(December 4, 2015): The Centers for Medicare and Medicaid Services (CMS) has directed its contractors to initiate a home health probe and educate program review process with home health agencies around the country. The focus of this program will be to assess agencies’ compliance with the new face-to-face (F2F) documentation requirements that became effective 01/01/15.
CMS has directed its Medicare Administrative Contractors (MACs) to request records for 5 claims from each home health agency within their jurisdiction to review on a pre-payment basis. This review will apply to claims with dates of service beginning on or after 08/01/15. If the MAC denies one out of the five claims under review, it will send an education letter to the agency summarizing its findings and the process will be complete. However, if more than one of the five claims is denied or if the agency fails to submit documentation in response to the request, then the MAC will send a “detailed” findings letter and repeat the review process with another 5 claims with dates of service on or after the date of the findings letter. The purpose of this second review will presumably be to assess the agency’s compliance with the MAC’s previous education efforts.
As part of the post-review education process, CMS has directed the MACs to offer agency-specific education (to include a one-on-one telephone call with contractor medical review staff) regarding the face-to-face requirements.
Although CMS has not explicitly outlined further consequences for agencies with high error rates determined through this “Probe and Educate” program, it is likely that MACs would continue the review process for delinquent agencies, implement more extensive medical review audits on either a pre-payment or post-payment basis, or refer non-compliant agencies to a Zone Program Integrity Contractor (ZPIC) for investigation. In light of this new ongoing review program, home health agencies should:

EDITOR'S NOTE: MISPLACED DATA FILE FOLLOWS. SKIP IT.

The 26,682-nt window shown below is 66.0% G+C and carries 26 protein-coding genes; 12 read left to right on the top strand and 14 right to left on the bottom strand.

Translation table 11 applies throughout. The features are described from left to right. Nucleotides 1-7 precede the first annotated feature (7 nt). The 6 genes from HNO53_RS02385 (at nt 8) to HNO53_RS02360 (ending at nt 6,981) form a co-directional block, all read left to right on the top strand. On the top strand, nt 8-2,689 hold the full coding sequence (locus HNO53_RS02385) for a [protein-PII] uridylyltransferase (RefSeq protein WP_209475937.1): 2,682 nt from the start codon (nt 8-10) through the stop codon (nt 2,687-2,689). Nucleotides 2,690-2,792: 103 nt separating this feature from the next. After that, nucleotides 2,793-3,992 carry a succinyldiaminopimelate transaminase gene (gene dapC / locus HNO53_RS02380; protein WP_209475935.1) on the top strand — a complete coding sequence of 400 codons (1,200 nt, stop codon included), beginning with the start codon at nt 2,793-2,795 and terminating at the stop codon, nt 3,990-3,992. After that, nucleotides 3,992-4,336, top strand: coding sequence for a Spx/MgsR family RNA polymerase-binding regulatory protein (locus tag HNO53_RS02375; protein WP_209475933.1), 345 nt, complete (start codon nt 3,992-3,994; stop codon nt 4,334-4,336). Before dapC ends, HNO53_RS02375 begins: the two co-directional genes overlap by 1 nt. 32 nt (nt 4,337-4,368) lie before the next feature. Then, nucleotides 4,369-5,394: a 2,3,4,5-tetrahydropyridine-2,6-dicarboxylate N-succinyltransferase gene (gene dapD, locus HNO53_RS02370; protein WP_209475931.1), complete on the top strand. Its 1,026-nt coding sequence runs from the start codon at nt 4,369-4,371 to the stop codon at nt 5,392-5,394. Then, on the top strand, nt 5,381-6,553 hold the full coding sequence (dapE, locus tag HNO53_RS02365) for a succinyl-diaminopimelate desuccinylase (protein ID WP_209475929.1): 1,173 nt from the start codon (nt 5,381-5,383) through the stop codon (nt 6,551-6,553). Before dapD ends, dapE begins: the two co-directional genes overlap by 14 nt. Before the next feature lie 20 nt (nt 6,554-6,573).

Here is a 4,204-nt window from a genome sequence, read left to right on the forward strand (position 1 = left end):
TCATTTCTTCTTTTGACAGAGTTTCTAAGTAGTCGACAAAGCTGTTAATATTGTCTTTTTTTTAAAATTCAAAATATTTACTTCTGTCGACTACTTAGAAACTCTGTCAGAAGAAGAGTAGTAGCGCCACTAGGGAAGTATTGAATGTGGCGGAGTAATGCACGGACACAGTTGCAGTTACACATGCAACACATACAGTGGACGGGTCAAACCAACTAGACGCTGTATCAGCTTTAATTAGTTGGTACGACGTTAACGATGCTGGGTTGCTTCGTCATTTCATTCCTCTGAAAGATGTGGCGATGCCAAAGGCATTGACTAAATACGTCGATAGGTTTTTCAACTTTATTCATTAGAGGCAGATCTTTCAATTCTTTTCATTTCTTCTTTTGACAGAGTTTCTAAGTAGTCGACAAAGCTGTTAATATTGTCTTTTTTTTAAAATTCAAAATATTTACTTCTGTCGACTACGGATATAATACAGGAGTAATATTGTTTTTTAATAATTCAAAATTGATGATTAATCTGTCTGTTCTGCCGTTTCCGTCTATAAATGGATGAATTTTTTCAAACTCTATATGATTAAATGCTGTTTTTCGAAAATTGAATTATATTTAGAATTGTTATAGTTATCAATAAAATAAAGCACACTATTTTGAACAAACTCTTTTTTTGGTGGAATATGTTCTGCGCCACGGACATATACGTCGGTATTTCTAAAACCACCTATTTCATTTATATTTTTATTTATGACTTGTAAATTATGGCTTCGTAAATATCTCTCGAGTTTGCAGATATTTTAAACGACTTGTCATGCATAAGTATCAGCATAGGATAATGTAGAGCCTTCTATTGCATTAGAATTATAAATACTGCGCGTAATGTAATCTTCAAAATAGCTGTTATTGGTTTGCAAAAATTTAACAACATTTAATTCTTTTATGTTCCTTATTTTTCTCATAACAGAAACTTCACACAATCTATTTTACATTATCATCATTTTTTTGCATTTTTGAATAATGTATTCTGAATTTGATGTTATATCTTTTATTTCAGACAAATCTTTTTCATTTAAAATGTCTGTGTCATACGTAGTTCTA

Continue to obtain supporting F2F documentation on a rolling basis from referring physicians prior to submitting your EOE for the initial certification period. Agencies should not wait until Medicare requests records to obtain F2F documentation from referring physicians.
Promptly comply with the MAC’s request for documentation and ensure that all records submitted are complete and accurate. Records should be submitted via the MAC’s online portal or by some trackable method of delivery with signature confirmation.
Take advantage of the MAC’s offer to conduct one-on-one education with your agency, even if the review findings are largely positive. As all agencies know, the F2F requirement is extraordinarily vague, and agencies should always take advantage of educational opportunities offered by CMS and the contractors.
Contest any and all improper claim denials in the administrative appeals process.
Although the home health probe and educate reviews are, by definition, intended to be educational in nature, they could potentially result in serious consequences for non-compliant agencies. If a MAC has attempted to educate an agency regarding the F2F requirements and a subsequent audit by a MAC or another CMS review contractor determines that the agency has failed to adhere to the previous educational intervention, this could set the stage for an extrapolated overpayment assessment or a payment suspension.
Liles Parker attorneys can assist you with your home health probe and educate obligations. We also represent home health agencies across the country with all matters related to reimbursement, enrollment, compliance, and corporate formation / transactions. If you have questions or concerns, please contact Adam Bird for a free consultation.